Temporomandibular Disorder

Let’s take a look at temporomandibular disorder (TMD).

Pain patterns of common headache types

TMD is a problem affecting the muscles and joints between the lower jaw and the base of the skull. Up to 30% of adults will experience TMD at some point in their lives. The condition itself isn’t usually serious, and the symptoms – pain, jaw joint clicking or popping, and difficulties eating – usually resolve in a few months. The Temporomandibular joint is a simple meeting of 2 bones, with a complicated pattern of movements, including both hinging and sliding; the latter of which can easily go wrong as a result of tension in the muscle that controls the sliding of the disc material.

The muscles and movements of the TMJ

You can help your TMD to recover more quickly by reducing the things that aggravate it – so eating softer foods, trying not to yawn too widely, chew gum or resting your chin on your hands. You can also try to relieve any stress that you’re under; give yourself a massage to the muscles of the jaw (from the temple running down to the angle of the jaw line); or try ice or heat therapy to see if that helps.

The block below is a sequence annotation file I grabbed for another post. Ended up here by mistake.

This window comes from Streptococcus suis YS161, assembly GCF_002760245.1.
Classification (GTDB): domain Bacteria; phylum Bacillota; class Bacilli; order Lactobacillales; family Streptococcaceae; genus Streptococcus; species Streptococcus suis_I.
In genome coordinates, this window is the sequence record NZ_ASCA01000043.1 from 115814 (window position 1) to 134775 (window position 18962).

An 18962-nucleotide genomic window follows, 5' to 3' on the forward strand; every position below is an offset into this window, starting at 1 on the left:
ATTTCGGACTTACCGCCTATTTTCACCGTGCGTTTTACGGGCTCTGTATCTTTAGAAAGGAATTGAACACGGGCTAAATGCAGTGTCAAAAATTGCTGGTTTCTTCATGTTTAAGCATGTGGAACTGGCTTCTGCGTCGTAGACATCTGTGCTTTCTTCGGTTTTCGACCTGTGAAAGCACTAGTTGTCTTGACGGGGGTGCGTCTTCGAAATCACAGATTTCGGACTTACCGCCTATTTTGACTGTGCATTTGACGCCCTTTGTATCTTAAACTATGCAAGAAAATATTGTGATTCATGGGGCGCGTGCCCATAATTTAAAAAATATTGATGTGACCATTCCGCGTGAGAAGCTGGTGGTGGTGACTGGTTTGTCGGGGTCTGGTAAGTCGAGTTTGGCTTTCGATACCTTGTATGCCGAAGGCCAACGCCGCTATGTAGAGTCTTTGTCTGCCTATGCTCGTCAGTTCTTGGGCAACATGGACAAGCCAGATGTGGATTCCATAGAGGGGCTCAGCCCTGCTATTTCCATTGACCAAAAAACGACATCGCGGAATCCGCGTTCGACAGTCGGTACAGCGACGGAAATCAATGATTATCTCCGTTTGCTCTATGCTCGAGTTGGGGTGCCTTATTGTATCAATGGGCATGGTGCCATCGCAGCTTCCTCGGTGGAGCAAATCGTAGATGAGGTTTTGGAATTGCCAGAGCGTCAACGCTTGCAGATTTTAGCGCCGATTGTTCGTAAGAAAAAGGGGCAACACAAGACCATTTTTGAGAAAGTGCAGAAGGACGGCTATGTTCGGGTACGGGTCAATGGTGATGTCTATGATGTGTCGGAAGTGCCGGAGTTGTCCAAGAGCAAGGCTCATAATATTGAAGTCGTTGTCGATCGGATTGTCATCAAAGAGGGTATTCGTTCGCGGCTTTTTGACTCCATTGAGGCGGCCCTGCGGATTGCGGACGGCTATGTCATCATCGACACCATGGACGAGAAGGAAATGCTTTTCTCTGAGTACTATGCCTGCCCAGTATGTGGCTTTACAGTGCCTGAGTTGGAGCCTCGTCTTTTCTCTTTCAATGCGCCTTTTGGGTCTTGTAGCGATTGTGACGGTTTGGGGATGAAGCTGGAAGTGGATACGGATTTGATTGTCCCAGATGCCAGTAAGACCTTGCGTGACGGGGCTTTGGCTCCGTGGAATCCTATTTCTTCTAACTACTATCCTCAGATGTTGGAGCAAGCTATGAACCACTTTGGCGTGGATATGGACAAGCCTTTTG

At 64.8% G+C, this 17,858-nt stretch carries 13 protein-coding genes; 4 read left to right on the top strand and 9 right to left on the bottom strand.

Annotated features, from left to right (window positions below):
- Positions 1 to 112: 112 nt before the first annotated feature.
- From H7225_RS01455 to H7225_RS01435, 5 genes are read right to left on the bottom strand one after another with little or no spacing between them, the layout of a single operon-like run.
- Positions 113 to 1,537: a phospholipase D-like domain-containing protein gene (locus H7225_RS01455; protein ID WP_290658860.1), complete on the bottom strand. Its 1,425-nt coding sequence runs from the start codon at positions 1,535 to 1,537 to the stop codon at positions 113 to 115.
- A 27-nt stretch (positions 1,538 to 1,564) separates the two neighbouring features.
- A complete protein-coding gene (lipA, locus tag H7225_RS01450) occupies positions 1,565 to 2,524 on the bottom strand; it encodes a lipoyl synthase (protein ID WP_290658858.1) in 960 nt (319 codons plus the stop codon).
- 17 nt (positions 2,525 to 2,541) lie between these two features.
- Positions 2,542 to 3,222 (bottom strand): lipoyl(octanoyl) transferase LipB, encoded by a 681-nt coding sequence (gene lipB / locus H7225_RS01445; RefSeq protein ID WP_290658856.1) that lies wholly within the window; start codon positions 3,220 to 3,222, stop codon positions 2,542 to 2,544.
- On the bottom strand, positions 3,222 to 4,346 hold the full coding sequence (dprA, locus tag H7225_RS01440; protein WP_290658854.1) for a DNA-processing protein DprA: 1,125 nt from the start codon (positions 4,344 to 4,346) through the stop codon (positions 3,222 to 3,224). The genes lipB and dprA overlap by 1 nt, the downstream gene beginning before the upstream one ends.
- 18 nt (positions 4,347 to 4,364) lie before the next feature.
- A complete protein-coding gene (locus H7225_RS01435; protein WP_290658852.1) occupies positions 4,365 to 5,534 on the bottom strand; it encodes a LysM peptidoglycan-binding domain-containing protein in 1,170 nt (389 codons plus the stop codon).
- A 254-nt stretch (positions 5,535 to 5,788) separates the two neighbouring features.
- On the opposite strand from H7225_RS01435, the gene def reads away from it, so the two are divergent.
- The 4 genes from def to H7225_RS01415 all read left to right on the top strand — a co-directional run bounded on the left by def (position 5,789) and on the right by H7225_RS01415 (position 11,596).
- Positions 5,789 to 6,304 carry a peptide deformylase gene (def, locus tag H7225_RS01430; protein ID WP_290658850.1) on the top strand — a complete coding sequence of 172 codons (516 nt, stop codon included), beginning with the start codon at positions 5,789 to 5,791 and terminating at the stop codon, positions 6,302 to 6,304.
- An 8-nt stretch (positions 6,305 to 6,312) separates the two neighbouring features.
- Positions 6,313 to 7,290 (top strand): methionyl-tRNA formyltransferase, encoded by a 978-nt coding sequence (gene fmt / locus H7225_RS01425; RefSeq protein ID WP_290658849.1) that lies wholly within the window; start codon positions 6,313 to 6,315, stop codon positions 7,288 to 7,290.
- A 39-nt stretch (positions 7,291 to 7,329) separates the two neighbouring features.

In more severe cases, your dentist may have you bite on a splint to open up the joint of the jaw to relieve pressure, or a mouth guard at night to prevent teeth grinding; a chiropractor may provide some massage to the muscles inside the mouth; or a massage therapist to those same muscles that you can massage yourself on the outside.

The forces at play in the TMJ


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